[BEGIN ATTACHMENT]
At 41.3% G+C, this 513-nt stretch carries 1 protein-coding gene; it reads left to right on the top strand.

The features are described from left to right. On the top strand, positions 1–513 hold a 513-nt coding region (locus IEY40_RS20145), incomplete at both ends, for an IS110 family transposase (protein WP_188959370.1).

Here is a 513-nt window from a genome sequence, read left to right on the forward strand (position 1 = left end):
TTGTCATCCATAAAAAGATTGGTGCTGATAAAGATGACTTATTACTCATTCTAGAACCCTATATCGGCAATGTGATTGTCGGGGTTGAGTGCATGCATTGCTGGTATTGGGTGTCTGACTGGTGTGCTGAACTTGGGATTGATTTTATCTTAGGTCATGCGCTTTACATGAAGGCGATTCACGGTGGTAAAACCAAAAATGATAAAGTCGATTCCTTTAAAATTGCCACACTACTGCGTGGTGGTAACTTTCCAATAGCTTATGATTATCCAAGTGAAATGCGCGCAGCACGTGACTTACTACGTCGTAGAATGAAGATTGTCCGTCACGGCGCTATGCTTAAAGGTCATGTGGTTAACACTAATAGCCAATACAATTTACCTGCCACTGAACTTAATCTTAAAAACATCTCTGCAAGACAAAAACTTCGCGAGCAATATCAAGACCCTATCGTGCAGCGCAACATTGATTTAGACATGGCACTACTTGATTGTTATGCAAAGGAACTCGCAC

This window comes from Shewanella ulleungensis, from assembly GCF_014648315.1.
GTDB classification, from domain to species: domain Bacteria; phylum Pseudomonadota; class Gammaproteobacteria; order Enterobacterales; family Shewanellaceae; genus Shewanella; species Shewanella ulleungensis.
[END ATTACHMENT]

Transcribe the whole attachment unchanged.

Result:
At 41.3% G+C, this 513-nt stretch carries 1 protein-coding gene; it reads left to right on the top strand.

The features are described from left to right. On the top strand, positions 1–513 hold a 513-nt coding region (locus IEY40_RS20145), incomplete at both ends, for an IS110 family transposase (protein WP_188959370.1).

Here is a 513-nt window from a genome sequence, read left to right on the forward strand (position 1 = left end):
TTGTCATCCATAAAAAGATTGGTGCTGATAAAGATGACTTATTACTCATTCTAGAACCCTATATCGGCAATGTGATTGTCGGGGTTGAGTGCATGCATTGCTGGTATTGGGTGTCTGACTGGTGTGCTGAACTTGGGATTGATTTTATCTTAGGTCATGCGCTTTACATGAAGGCGATTCACGGTGGTAAAACCAAAAATGATAAAGTCGATTCCTTTAAAATTGCCACACTACTGCGTGGTGGTAACTTTCCAATAGCTTATGATTATCCAAGTGAAATGCGCGCAGCACGTGACTTACTACGTCGTAGAATGAAGATTGTCCGTCACGGCGCTATGCTTAAAGGTCATGTGGTTAACACTAATAGCCAATACAATTTACCTGCCACTGAACTTAATCTTAAAAACATCTCTGCAAGACAAAAACTTCGCGAGCAATATCAAGACCCTATCGTGCAGCGCAACATTGATTTAGACATGGCACTACTTGATTGTTATGCAAAGGAACTCGCAC

This window comes from Shewanella ulleungensis, from assembly GCF_014648315.1.
GTDB classification, from domain to species: domain Bacteria; phylum Pseudomonadota; class Gammaproteobacteria; order Enterobacterales; family Shewanellaceae; genus Shewanella; species Shewanella ulleungensis.